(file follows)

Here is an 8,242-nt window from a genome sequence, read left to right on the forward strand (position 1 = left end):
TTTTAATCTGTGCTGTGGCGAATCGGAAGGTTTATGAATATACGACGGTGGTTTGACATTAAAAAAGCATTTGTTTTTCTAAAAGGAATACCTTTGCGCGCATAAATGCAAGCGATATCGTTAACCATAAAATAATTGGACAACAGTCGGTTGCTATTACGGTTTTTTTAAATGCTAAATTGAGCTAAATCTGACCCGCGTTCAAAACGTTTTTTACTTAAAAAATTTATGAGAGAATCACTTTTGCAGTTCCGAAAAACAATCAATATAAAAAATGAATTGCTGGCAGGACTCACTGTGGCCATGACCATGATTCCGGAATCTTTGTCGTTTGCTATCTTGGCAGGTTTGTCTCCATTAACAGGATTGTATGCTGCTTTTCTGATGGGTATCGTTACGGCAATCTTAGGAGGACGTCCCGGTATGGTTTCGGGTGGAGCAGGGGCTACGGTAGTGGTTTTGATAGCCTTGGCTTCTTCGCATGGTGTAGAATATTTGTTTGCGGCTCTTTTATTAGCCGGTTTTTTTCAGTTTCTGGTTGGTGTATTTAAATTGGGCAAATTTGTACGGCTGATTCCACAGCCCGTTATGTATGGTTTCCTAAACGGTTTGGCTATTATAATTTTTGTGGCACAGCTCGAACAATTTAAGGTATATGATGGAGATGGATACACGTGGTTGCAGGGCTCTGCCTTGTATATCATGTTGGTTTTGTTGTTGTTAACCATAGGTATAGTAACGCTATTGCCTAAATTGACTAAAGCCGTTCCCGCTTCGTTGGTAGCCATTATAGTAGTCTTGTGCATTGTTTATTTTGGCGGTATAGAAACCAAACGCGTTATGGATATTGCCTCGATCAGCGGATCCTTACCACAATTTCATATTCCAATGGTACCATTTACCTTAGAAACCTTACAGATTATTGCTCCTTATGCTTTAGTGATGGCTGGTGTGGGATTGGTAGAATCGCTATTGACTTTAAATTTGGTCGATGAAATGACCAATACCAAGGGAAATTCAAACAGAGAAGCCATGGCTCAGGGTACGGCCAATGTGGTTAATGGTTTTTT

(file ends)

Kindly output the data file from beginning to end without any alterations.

Here is an 8,242-nt window from a genome sequence, read left to right on the forward strand (position 1 = left end):
TTTTAATCTGTGCTGTGGCGAATCGGAAGGTTTATGAATATACGACGGTGGTTTGACATTAAAAAAGCATTTGTTTTTCTAAAAGGAATACCTTTGCGCGCATAAATGCAAGCGATATCGTTAACCATAAAATAATTGGACAACAGTCGGTTGCTATTACGGTTTTTTTAAATGCTAAATTGAGCTAAATCTGACCCGCGTTCAAAACGTTTTTTACTTAAAAAATTTATGAGAGAATCACTTTTGCAGTTCCGAAAAACAATCAATATAAAAAATGAATTGCTGGCAGGACTCACTGTGGCCATGACCATGATTCCGGAATCTTTGTCGTTTGCTATCTTGGCAGGTTTGTCTCCATTAACAGGATTGTATGCTGCTTTTCTGATGGGTATCGTTACGGCAATCTTAGGAGGACGTCCCGGTATGGTTTCGGGTGGAGCAGGGGCTACGGTAGTGGTTTTGATAGCCTTGGCTTCTTCGCATGGTGTAGAATATTTGTTTGCGGCTCTTTTATTAGCCGGTTTTTTTCAGTTTCTGGTTGGTGTATTTAAATTGGGCAAATTTGTACGGCTGATTCCACAGCCCGTTATGTATGGTTTCCTAAACGGTTTGGCTATTATAATTTTTGTGGCACAGCTCGAACAATTTAAGGTATATGATGGAGATGGATACACGTGGTTGCAGGGCTCTGCCTTGTATATCATGTTGGTTTTGTTGTTGTTAACCATAGGTATAGTAACGCTATTGCCTAAATTGACTAAAGCCGTTCCCGCTTCGTTGGTAGCCATTATAGTAGTCTTGTGCATTGTTTATTTTGGCGGTATAGAAACCAAACGCGTTATGGATATTGCCTCGATCAGCGGATCCTTACCACAATTTCATATTCCAATGGTACCATTTACCTTAGAAACCTTACAGATTATTGCTCCTTATGCTTTAGTGATGGCTGGTGTGGGATTGGTAGAATCGCTATTGACTTTAAATTTGGTCGATGAAATGACCAATACCAAGGGAAATTCAAACAGAGAAGCCATGGCTCAGGGTACGGCCAATGTGGTTAATGGTTTTTT